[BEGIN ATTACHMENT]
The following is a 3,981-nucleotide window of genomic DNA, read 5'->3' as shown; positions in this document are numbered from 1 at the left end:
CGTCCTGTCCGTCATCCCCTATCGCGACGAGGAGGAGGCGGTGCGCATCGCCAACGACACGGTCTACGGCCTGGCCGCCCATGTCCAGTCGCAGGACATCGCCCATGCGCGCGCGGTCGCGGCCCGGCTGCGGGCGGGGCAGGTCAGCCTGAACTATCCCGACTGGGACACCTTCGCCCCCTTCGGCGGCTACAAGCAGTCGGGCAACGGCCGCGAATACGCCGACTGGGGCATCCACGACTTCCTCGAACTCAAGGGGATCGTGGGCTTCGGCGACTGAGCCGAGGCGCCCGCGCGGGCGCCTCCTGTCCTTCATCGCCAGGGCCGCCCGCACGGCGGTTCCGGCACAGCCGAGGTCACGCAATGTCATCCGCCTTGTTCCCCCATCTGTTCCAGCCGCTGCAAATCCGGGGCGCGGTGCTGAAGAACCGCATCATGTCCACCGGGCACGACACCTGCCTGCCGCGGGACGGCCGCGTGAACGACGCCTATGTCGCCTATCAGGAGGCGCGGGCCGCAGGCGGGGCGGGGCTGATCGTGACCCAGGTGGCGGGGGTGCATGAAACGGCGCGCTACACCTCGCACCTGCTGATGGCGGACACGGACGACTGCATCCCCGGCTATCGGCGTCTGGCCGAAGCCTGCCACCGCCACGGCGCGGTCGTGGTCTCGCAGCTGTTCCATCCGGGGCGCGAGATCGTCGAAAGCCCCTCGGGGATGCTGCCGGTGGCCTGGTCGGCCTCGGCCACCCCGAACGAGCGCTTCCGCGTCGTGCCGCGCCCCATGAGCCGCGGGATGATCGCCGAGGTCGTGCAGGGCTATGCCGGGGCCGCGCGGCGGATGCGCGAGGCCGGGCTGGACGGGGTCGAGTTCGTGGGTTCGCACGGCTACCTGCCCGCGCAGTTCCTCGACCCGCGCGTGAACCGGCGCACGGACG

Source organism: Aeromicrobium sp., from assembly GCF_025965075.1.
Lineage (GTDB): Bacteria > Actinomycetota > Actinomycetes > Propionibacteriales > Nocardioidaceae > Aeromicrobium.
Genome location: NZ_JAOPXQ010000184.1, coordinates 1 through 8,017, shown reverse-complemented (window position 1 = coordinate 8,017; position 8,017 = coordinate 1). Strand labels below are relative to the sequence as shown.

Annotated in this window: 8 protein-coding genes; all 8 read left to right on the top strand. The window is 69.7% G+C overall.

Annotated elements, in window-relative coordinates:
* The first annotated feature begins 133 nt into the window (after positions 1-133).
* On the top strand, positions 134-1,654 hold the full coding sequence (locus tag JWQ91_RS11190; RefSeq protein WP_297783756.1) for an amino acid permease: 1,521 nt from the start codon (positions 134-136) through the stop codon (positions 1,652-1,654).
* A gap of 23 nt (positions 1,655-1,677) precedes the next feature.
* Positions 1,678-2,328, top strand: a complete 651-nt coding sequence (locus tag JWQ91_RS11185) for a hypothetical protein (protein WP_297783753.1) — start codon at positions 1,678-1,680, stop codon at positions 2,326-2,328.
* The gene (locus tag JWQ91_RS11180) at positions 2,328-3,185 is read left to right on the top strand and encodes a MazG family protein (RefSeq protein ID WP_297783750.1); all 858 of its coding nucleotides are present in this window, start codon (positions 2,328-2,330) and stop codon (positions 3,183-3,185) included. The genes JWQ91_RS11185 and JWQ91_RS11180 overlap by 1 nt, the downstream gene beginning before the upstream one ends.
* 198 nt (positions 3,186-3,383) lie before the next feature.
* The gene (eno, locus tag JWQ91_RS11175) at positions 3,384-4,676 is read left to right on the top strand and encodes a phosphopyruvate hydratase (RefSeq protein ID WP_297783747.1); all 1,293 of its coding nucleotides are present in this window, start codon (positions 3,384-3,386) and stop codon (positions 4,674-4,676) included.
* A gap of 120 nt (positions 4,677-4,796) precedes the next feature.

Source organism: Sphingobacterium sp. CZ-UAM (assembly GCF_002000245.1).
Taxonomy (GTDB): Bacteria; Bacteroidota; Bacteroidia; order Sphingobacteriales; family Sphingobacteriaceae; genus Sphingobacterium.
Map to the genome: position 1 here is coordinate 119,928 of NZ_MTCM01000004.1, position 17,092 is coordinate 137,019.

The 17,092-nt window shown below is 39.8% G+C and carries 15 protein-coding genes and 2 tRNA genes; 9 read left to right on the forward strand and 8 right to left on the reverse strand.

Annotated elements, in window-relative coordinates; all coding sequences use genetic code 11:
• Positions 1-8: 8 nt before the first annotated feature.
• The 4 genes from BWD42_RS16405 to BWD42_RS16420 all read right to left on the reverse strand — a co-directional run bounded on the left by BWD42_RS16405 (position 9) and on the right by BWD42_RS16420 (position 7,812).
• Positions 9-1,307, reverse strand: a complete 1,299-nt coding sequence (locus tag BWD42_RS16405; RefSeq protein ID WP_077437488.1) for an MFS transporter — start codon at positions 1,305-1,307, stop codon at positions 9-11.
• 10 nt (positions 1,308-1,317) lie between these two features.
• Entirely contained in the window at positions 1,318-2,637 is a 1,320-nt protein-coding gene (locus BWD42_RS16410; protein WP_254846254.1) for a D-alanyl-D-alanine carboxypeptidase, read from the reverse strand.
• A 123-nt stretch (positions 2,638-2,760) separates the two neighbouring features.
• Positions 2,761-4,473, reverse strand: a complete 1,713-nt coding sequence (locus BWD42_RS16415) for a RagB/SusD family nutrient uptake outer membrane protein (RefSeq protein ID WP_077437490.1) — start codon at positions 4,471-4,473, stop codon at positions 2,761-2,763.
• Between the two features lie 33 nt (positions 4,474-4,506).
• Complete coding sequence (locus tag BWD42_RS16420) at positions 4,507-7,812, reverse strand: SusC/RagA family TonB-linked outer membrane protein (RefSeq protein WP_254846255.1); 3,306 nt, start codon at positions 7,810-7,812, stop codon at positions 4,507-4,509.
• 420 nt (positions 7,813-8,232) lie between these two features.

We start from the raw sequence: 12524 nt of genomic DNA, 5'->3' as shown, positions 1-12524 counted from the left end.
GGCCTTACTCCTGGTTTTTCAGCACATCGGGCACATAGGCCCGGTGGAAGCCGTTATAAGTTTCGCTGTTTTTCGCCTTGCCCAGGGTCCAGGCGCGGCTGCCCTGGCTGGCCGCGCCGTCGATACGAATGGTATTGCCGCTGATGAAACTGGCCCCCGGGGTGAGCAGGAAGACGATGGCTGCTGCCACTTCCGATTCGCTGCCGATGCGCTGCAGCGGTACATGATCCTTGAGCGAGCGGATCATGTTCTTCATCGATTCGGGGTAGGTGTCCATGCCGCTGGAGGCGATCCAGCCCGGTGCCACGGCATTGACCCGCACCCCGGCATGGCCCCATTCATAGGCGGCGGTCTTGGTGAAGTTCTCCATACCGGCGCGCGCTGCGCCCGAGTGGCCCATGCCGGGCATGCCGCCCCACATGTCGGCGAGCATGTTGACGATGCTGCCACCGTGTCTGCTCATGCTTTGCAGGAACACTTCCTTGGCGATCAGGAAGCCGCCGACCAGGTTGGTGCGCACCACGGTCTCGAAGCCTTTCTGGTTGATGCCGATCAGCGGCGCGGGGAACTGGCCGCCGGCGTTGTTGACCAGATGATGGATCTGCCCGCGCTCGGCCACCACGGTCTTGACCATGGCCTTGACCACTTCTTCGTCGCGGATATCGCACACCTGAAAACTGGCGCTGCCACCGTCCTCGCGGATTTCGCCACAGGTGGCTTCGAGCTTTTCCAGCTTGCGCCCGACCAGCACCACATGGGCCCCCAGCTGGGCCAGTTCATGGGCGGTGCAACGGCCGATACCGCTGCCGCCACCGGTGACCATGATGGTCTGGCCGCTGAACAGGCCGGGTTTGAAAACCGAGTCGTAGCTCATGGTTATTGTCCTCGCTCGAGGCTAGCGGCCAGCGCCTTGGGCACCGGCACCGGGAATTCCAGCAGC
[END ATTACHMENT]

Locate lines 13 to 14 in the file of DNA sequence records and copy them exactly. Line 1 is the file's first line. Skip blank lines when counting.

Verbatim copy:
* 198 nt (positions 3,186-3,383) lie before the next feature.
* The gene (eno, locus tag JWQ91_RS11175) at positions 3,384-4,676 is read left to right on the top strand and encodes a phosphopyruvate hydratase (RefSeq protein ID WP_297783747.1); all 1,293 of its coding nucleotides are present in this window, start codon (positions 3,384-3,386) and stop codon (positions 4,674-4,676) included.